AP examinations versus CLEP ?

Discussion in 'CLEP, DANTES, and Other Exams for Credit' started by vnazaire, Aug 30, 2007.

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  1. vnazaire

    vnazaire Member

    What is the advantage in number of credits obtained of AP versus CLEP examinations ?

    What about costs as well ?

    Your help is appreciated .

    Thanks to all
     
  2. cookderosa

    cookderosa Resident Chef

    What is the advantage in number of credits obtained of AP versus CLEP examinations ?

    What about costs as well ?

    Your help is appreciated .

    Thanks to all
    >>

    Here is a mix of fact and opinion.

    If you are in private or public high school, you'll have access to AP only through the guard dog of your AP teacher and/or counselor. If not in public or private high school, you might have a small mountain to climb. You have to find a high school offering the test (high school, not testing center) and pre-register in December (?) to take it with their students (I think it is May- you'll have to look it up on collegeboard.com). Even if the test is given at a testing facility- you MUST register through the high school. They "order" your exam for you.... and only if your nice. A few states have laws that require them to cooperate, but unless you know your state's law, you may get nowhere. AP exams are "intended" for high school Juniors/Seniors but there is no official age requirement. (older or younger) Cost is around $100.

    APs are graded on a scale of 1-5. Colleges award credit based on score. It isn't a pass/fail like CLEP, and they are not all multiple choice questions. Most have essay and short answer questions. Many traditional colleges award credit or advanced standing for scores of 3 or higher. Many require 4s and some don't award credit at all. The more selective the college, the higher your score needs to be. Advanced standing is not a huge advantage- it simply lets you substitute another course for the one you might be expected to take as a freshman. (French 2 instead of French 1) In that context, it is like a placement exam.

    AP is a considered a little more "uppity" for the young and bright incoming freshman. It is a gold star on your application- CLEP isn't. Subject by subject, I think you will find AP and CLEP pretty close. There are a few differences. There are a few subjects that are only AP, CLEP doesn't have an equivalent. (Latin for example) It is a MYTH that you have to take an AP course to take the exam. It is a myth that you have to register through a distance learning school or virtual school to get AP credit. (are you a high school student or adult?) It is a myth that there are any classroom requirements *unless your high school has imposed them* but AP doesn't require anything.

    My kids (homeschooled) will be taking AP exams as a first attempt- in every subject- and pending any scores that fall under 3, they will take the CLEP in it's place. This gives the tester a second chance to study and test without the 6 month wait required of a failed CLEP.

    Selective colleges will often accept AP credit and not CLEP credit. On the contrary, mainstream colleges nearly all accept some quantity of CLEP credit depending on your program.

    Simply go to your college of choice's website and search "AP" and "CLEP."
     
  3. vnazaire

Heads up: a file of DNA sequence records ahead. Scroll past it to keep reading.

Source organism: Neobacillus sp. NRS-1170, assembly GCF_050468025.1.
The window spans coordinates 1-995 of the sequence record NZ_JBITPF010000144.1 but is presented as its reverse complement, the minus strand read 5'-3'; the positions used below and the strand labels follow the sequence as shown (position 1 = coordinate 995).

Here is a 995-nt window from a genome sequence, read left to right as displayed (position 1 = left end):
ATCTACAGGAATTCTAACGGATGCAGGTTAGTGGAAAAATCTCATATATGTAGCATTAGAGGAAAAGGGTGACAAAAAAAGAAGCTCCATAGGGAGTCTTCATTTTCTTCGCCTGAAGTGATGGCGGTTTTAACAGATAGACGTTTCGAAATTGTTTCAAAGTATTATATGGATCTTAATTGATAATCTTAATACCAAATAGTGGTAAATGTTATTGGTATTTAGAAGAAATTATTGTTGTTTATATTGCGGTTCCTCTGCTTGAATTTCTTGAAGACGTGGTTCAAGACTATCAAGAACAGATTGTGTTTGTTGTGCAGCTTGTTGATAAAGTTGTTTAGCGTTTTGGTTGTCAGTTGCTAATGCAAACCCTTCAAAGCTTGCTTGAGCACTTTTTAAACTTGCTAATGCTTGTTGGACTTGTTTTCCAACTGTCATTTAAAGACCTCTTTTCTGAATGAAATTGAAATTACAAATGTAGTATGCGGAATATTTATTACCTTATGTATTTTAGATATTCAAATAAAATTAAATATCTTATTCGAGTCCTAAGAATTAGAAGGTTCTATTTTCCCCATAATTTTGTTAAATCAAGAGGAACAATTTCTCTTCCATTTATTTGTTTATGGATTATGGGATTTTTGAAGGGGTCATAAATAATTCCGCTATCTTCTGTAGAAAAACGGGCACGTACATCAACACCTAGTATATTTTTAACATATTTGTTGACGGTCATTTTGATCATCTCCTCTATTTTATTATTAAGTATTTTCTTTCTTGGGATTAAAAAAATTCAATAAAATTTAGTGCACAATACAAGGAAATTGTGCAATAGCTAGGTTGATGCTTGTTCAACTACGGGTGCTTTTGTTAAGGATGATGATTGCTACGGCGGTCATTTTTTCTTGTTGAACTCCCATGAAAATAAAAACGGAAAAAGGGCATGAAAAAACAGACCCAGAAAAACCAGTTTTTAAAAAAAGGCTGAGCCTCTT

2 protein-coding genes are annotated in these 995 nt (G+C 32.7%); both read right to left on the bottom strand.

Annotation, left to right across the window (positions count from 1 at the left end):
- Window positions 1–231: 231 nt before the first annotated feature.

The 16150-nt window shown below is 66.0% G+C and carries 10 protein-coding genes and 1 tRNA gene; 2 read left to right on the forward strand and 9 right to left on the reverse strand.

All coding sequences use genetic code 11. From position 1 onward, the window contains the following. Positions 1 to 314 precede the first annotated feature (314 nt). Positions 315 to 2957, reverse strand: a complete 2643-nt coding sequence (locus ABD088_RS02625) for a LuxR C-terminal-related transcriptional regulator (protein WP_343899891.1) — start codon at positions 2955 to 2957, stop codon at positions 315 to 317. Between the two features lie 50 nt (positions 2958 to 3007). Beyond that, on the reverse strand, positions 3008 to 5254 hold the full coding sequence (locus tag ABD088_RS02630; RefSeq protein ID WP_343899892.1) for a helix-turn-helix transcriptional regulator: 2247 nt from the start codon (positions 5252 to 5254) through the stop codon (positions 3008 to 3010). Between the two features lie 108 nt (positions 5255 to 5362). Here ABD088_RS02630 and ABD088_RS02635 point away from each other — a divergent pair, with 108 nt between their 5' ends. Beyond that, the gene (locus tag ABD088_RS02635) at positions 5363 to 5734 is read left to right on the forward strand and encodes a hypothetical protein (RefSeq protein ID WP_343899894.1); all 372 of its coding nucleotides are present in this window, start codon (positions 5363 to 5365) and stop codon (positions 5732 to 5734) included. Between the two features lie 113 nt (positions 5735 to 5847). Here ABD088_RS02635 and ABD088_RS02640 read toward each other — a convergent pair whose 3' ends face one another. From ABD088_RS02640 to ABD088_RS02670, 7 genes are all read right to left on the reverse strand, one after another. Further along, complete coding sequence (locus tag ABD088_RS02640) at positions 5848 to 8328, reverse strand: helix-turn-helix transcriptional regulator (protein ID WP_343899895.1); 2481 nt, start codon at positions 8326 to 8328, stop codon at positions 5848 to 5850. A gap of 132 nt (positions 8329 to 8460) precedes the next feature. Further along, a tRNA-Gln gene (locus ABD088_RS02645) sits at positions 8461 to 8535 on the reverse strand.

vnazaire Member

    Thanks, Jennifer, for your prompt and considered response !

    I am an adult planning to take in October 2 CLEP exams and noticed that the College Board was responsible for both , hence my confusion.

    Living in Ontario, Canada, I noticed that McGill university( equivalent to Harvard or Yale in the States ) in Montreal does accept AP and even gives credits to substitute for the freshman classes, not just placement , to my recollection.

    Personally, these are the advantages of CLEP over AP to my knowledge :

    a) CLEP can be taken all through the year and not just in May

    b) CLEP exams are 90 minutes long versus 2h30 for AP

    Can you tell me , Jennifer, if one can use AP study guides to prepare for the CLEP exams ?
     
  4. cookderosa

    cookderosa Resident Chef

    >>

    I took an AP exam 20 years ago- so my first hand info is totally based on my own prep for my kids as well as my circle of homeschool parents who have been planning AP test and test prep for their kids. So... I can't really answer that question! I also have no idea about how CLEP/AP plays out in Canada- sorry!

    But, I have taken CLEPs -even yesterday. I would say to get the right guide for the right test. If College board makes an "official guide" for APs, get that. I own the College board's official guide to CLEP and I found it worth the $20. Just guessing- but the material is probably very similar. I would want to know the percentage breakdown on subjects and study accordingly. (maybe in CLEP the psych test spends 4% on brain function questions, but in the AP psych test they may spend 15%. That changes the depth of study in a way that I would consider very important- those numbers are totally made up - it's just an example)

    Lastly, since you are an adult, find out IF and WHEN of AP testing access before you worry about the HOW. There really is a lot of CLEP info out there, plus a few great message boards. PM me if you want more resources outside this forum.

    P.S. If you wouldn't mind sharing what you find out, I would be very interested to hear about it!
     
  5. vnazaire

    vnazaire Member

    I checked AP approach of 2 or 3 Canadian universities

    Jennifer,

    U of Ottawa in the Capital of Canada, McGill ( Ivy League type ) accept AP exams results for credit , generally 3 credits per AP passed with at least a 4 out of 5.

    They are willing to go up to 30 credits or about 10 AP subjects with a 4 out of 5. So , one can save a year of study in a Baccalaureate program of 4 years, providing the AP courses are within the Bacc program you did choose.

    This policy applies to graduates of International Baccalaureate programs or holders of the secondary French Baccalaureate , sort of a prep school common in Europe .

    So, all in all , the CLEP system is more generous in granting credits than the AP where the candidate is really quite limited.

    I think I will stick to CLEP.

    Thanks for the information.
     
  6. Petedude

    Petedude New Member

    I'm not Jennifer, but I can tell you I successfully used an AP US Government test prep kit to pass the CLEP. I understand it may be possible to do the same for Economics as well.
     
  7. cookderosa

    cookderosa Resident Chef

    >>

    Petedude,
    Did you take both AP and CLEP govt? Any feedback?
     
  8. BlueMason

    BlueMason Audaces fortuna juvat